Setting Up Apache Druid on Kubernetes in Under 30 Minutes
Learn how to install Druid Operator, configure your first Druid cluster, and dive into the operator features.
Join the DZone community and get the full member experience.Join For Free
I was introduced to Apache Druid a year and a half ago. During this time, I've focused on operationalizing Apache Druid on Kubernetes (K8s). I started with Helm Charts to spin up Druid clusters in this complex distributed Druid + K8s system, but I realized Helm Charts alone were not enough.
I’ve written Golang-based operators, custom controllers in Kubernetes for different use cases, and contributed various oss operators, so I was familiar with extending Kubernetes using Custom Resource Definitions (CRDs). I was thrilled to discover the Druid Operator, which had just been open-sourced in the Druid community in late 2019. The project was less than a month old when I started contributing to it.
Why Kubernetes Operator for Druid?
Kubernetes is an orchestration engine that can run and manage containerized applications. Each application has different ways to autoscale, handle ingress and egress, manage updates, and other operational tasks. Kubernetes provides a generic solution for all the applications.
Apache Druid cluster consists of multiple node types i.e. coordinator, overlord, router, broker, historical and middle manager. While all these can be easily installed initially using simple Helm charts, the ongoing maintenance of these nodes becomes a nightmare. There is complexity in managing multiple node types as you manually need to monitor and manage rolling upgrades for each of the components in a specific order.
Druid Operator understands Druid internal concepts and manages the cluster for better uptime, high availability, seamless rolling upgrades, and easier management.
Druid Operator seamlessly does the hard work of maintaining the state of your application and autoscaling the Druid nodes in a continuous way without causing any downtime in the cluster.
An operator understands the application and opens endless opportunities to build the application logic inside Kubernetes. It’s important that Kubernetes knows it is not just spinning up a pod, but it's spinning up a Druid pod meeting all the Druid operational needs.
Installing Druid Operator
Druid Operator supports Helm Chart and manifests-based installation. The Helm charts installation also adds the appropriate Role-based Access Control and the deployment for the operator.
The command below installs the Druid Operator.
helm -n druid-operator \ --create-namespace \ install cluster-druid-operator \ ./chart
The Custom Resource Definition (CRD) is where we define Group, Version, and Kind; while a Custom Resource (CR) is created from the CRD. The details of Druid CRD are as follows:
Group: druid.apache.org Version: v1alpha1 Kind: Druid
The operator also creates a service account, and rbac during installation to access the kubernetes api. Helm chart shall install all those, in case you want to run the operator cluster scoped, roles will be changed to cluster roles and cluster role bindings.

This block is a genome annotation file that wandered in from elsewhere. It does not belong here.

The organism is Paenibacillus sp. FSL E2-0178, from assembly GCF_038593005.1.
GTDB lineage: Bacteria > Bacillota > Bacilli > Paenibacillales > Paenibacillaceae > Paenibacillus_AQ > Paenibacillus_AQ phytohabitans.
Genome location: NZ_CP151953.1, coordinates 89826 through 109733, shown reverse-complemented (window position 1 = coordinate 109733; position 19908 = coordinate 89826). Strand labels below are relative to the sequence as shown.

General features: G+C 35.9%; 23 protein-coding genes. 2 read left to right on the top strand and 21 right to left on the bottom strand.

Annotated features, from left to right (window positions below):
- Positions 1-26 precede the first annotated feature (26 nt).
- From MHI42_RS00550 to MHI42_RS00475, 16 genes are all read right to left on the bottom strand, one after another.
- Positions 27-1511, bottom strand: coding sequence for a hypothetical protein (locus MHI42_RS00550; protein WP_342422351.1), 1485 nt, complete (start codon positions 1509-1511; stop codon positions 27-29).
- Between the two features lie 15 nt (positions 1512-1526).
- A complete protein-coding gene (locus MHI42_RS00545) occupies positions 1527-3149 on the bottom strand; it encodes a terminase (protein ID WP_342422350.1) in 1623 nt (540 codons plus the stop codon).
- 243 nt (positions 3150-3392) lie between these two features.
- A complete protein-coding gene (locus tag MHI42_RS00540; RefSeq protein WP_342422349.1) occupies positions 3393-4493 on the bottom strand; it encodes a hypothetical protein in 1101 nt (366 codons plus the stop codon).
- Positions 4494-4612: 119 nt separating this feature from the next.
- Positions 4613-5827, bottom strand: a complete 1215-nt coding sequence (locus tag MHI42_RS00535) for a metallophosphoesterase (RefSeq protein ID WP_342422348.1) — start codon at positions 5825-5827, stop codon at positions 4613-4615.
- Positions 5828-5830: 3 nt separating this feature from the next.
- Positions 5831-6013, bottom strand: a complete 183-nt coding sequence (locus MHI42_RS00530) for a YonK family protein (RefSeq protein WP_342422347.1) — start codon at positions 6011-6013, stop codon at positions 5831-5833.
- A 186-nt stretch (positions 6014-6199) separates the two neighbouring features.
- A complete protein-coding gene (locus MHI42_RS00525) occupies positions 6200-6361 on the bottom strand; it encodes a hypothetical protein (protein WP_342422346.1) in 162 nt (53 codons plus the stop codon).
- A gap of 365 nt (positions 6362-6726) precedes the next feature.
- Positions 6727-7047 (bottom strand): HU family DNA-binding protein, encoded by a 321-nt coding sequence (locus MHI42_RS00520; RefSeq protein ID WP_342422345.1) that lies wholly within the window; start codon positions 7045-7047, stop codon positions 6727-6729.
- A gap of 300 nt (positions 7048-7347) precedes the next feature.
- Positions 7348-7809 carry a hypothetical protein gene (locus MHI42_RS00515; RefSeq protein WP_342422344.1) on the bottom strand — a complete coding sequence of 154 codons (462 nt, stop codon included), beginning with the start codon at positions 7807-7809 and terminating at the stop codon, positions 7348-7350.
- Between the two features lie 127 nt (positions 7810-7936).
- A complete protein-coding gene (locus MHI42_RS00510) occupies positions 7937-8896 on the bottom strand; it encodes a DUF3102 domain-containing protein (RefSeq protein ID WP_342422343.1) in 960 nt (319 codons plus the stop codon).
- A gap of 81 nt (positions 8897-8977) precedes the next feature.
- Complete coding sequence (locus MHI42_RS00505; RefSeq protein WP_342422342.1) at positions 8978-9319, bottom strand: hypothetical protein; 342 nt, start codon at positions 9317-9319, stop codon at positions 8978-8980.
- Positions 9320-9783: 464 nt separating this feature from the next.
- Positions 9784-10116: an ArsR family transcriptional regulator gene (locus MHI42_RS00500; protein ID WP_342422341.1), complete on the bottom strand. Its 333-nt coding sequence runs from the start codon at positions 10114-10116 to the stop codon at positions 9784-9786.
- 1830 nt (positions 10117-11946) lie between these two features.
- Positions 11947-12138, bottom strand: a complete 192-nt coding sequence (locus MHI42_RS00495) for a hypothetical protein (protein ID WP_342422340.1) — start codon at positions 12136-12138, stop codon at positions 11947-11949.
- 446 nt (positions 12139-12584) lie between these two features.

Creating Your First Druid Cluster With Operator
Operator supports both StatefulSets and deployments for six basic node types:
- Middle Managers
Historicals can be further divided into multiple tiers such as hot/cold. You can also run coordinator and overlord in the same container/pod itself for simplicity.
Design the CR Spec for Apache Druid
The CR has a Cluster Spec and nodeSpec. Cluster Spec has fields common to all the Druid nodes whereas nodeSpec has fields specific to each node distinguished by Druid nodeTypes.
The nodeSpec is map[string]nodeSpec, so multiple nodeSpecs can be created, each being unique. Each nodeSpec has a Druid nodeType key as mentioned above.
Druid Operator includes a sample CR spec here which can be used as a quickstart for a tiny Druid cluster.
Run the below commands to install the sample tiny cluster.
# Install Zookeeper dependencies kubectl apply -f https://github.com/druid-io/druid-operator/blob/master/examples/tiny-cluster-zk.yaml # Install basic Druid Cluster kubectl apply -f https://github.com/druid-io/druid-operator/blob/master/examples/tiny-cluster.yaml # Access Druid Router locally # Check localhost:8080 kubectl port-forward tiny-cluster-druid-router-0 8080:8080
Common runtime properties, which can be commonly used by all Druid nodes, are defined in the cluster spec, whereas runtime properties are specific to each node.
You can optionally specify kind (deployment or StatefulSets) in the nodeSpec. The operator defaults to the creation of StatefulSets. If you need to use deployment instead of StatefulSet, just add kind: Deployment to the nodeSpecs.
- Coordinators, brokers, and routers are stateless in nature, thus deployments make more sense and avoid complexities to manage StatefulSets.
- Historicals and middle managers are stateful in nature, and StatefulSets are recommended for these node types where we need to recover the data on the disks.